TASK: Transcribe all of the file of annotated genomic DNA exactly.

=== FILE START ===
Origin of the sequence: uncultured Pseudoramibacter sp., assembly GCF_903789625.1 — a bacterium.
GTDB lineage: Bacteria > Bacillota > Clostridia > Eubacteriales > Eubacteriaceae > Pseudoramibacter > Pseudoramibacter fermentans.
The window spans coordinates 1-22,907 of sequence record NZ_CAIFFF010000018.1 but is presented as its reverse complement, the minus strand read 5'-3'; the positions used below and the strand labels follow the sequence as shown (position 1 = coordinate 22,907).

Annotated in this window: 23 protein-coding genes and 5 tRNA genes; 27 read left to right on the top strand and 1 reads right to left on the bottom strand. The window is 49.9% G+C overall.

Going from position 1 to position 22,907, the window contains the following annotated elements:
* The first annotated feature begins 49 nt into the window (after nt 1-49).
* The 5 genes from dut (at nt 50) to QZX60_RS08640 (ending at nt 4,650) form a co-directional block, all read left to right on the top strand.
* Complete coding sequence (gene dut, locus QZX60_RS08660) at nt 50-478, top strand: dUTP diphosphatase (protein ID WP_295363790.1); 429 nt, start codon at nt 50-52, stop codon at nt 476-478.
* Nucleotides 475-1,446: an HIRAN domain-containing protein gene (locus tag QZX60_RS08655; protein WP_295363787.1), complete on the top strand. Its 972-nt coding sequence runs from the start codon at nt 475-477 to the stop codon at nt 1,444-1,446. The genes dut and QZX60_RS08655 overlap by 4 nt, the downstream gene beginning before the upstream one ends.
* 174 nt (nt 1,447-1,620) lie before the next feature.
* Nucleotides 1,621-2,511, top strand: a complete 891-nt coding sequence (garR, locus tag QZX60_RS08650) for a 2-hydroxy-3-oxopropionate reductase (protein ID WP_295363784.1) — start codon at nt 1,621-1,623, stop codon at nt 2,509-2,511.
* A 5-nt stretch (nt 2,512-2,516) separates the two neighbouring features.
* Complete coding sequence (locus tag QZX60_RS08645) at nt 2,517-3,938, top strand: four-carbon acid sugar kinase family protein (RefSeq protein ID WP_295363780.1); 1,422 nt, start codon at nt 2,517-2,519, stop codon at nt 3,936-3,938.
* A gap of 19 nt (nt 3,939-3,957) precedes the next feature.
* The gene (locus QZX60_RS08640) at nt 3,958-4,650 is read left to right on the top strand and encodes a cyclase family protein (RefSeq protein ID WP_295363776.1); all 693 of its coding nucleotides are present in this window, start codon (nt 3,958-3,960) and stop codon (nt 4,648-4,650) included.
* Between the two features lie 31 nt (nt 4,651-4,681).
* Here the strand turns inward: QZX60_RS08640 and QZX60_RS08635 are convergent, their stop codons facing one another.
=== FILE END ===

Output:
Origin of the sequence: uncultured Pseudoramibacter sp., assembly GCF_903789625.1 — a bacterium.
GTDB lineage: Bacteria > Bacillota > Clostridia > Eubacteriales > Eubacteriaceae > Pseudoramibacter > Pseudoramibacter fermentans.
The window spans coordinates 1-22,907 of sequence record NZ_CAIFFF010000018.1 but is presented as its reverse complement, the minus strand read 5'-3'; the positions used below and the strand labels follow the sequence as shown (position 1 = coordinate 22,907).

Annotated in this window: 23 protein-coding genes and 5 tRNA genes; 27 read left to right on the top strand and 1 reads right to left on the bottom strand. The window is 49.9% G+C overall.

Going from position 1 to position 22,907, the window contains the following annotated elements:
* The first annotated feature begins 49 nt into the window (after nt 1-49).
* The 5 genes from dut (at nt 50) to QZX60_RS08640 (ending at nt 4,650) form a co-directional block, all read left to right on the top strand.
* Complete coding sequence (gene dut, locus QZX60_RS08660) at nt 50-478, top strand: dUTP diphosphatase (protein ID WP_295363790.1); 429 nt, start codon at nt 50-52, stop codon at nt 476-478.
* Nucleotides 475-1,446: an HIRAN domain-containing protein gene (locus tag QZX60_RS08655; protein WP_295363787.1), complete on the top strand. Its 972-nt coding sequence runs from the start codon at nt 475-477 to the stop codon at nt 1,444-1,446. The genes dut and QZX60_RS08655 overlap by 4 nt, the downstream gene beginning before the upstream one ends.
* 174 nt (nt 1,447-1,620) lie before the next feature.
* Nucleotides 1,621-2,511, top strand: a complete 891-nt coding sequence (garR, locus tag QZX60_RS08650) for a 2-hydroxy-3-oxopropionate reductase (protein ID WP_295363784.1) — start codon at nt 1,621-1,623, stop codon at nt 2,509-2,511.
* A 5-nt stretch (nt 2,512-2,516) separates the two neighbouring features.
* Complete coding sequence (locus tag QZX60_RS08645) at nt 2,517-3,938, top strand: four-carbon acid sugar kinase family protein (RefSeq protein ID WP_295363780.1); 1,422 nt, start codon at nt 2,517-2,519, stop codon at nt 3,936-3,938.
* A gap of 19 nt (nt 3,939-3,957) precedes the next feature.
* The gene (locus QZX60_RS08640) at nt 3,958-4,650 is read left to right on the top strand and encodes a cyclase family protein (RefSeq protein ID WP_295363776.1); all 693 of its coding nucleotides are present in this window, start codon (nt 3,958-3,960) and stop codon (nt 4,648-4,650) included.
* Between the two features lie 31 nt (nt 4,651-4,681).
* Here the strand turns inward: QZX60_RS08640 and QZX60_RS08635 are convergent, their stop codons facing one another.